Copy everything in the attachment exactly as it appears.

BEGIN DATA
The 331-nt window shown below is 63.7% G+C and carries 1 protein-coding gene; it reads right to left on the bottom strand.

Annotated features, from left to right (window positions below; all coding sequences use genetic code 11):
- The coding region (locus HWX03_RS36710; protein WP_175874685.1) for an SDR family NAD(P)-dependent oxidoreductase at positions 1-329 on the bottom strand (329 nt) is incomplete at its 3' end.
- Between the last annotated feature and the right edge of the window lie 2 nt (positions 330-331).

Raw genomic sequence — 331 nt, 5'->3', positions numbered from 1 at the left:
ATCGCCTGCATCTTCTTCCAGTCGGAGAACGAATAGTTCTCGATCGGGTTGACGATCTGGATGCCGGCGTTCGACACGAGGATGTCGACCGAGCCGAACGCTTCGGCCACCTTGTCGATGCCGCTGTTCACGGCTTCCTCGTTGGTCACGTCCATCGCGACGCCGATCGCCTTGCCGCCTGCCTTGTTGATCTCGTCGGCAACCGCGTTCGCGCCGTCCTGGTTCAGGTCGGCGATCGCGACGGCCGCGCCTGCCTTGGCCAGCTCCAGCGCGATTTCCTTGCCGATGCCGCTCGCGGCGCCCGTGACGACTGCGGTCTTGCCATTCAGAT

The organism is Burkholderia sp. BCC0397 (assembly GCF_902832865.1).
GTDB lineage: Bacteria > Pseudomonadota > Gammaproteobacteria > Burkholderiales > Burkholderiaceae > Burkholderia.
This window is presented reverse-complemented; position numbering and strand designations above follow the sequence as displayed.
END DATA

The 331-nt window shown below is 63.7% G+C and carries 1 protein-coding gene; it reads right to left on the bottom strand.

Annotated features, from left to right (window positions below; all coding sequences use genetic code 11):
- The coding region (locus HWX03_RS36710; protein WP_175874685.1) for an SDR family NAD(P)-dependent oxidoreductase at positions 1-329 on the bottom strand (329 nt) is incomplete at its 3' end.
- Between the last annotated feature and the right edge of the window lie 2 nt (positions 330-331).

Raw genomic sequence — 331 nt, 5'->3', positions numbered from 1 at the left:
ATCGCCTGCATCTTCTTCCAGTCGGAGAACGAATAGTTCTCGATCGGGTTGACGATCTGGATGCCGGCGTTCGACACGAGGATGTCGACCGAGCCGAACGCTTCGGCCACCTTGTCGATGCCGCTGTTCACGGCTTCCTCGTTGGTCACGTCCATCGCGACGCCGATCGCCTTGCCGCCTGCCTTGTTGATCTCGTCGGCAACCGCGTTCGCGCCGTCCTGGTTCAGGTCGGCGATCGCGACGGCCGCGCCTGCCTTGGCCAGCTCCAGCGCGATTTCCTTGCCGATGCCGCTCGCGGCGCCCGTGACGACTGCGGTCTTGCCATTCAGAT

The organism is Burkholderia sp. BCC0397 (assembly GCF_902832865.1).
GTDB lineage: Bacteria > Pseudomonadota > Gammaproteobacteria > Burkholderiales > Burkholderiaceae > Burkholderia.
This window is presented reverse-complemented; position numbering and strand designations above follow the sequence as displayed.